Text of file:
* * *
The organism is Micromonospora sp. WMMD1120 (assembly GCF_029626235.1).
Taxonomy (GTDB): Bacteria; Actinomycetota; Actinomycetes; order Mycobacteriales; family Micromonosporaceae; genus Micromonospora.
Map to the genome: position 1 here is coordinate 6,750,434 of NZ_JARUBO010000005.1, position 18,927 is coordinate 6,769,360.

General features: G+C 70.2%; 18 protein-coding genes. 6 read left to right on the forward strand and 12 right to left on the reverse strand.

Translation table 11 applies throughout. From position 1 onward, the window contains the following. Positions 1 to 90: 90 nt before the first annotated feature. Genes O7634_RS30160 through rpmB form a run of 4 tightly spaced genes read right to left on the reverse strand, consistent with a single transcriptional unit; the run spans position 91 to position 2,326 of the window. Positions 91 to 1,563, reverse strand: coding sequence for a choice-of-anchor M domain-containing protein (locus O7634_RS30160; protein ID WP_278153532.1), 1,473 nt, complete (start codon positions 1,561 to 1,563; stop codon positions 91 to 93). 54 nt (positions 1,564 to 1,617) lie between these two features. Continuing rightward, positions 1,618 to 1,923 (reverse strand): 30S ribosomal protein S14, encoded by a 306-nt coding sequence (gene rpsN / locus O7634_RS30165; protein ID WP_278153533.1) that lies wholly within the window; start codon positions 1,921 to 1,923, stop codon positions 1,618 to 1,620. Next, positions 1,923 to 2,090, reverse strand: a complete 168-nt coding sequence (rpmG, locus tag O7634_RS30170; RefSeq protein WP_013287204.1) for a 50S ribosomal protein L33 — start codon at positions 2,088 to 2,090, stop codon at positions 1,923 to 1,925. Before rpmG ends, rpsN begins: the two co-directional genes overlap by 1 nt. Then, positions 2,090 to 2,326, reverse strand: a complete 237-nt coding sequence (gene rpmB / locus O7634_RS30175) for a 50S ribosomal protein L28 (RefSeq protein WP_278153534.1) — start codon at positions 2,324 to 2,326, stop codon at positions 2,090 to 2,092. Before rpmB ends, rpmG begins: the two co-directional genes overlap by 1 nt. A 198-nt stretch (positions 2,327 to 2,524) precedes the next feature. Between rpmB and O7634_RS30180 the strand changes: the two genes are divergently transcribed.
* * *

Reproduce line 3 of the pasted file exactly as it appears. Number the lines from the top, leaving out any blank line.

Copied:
Map to the genome: position 1 here is coordinate 6,750,434 of NZ_JARUBO010000005.1, position 18,927 is coordinate 6,769,360.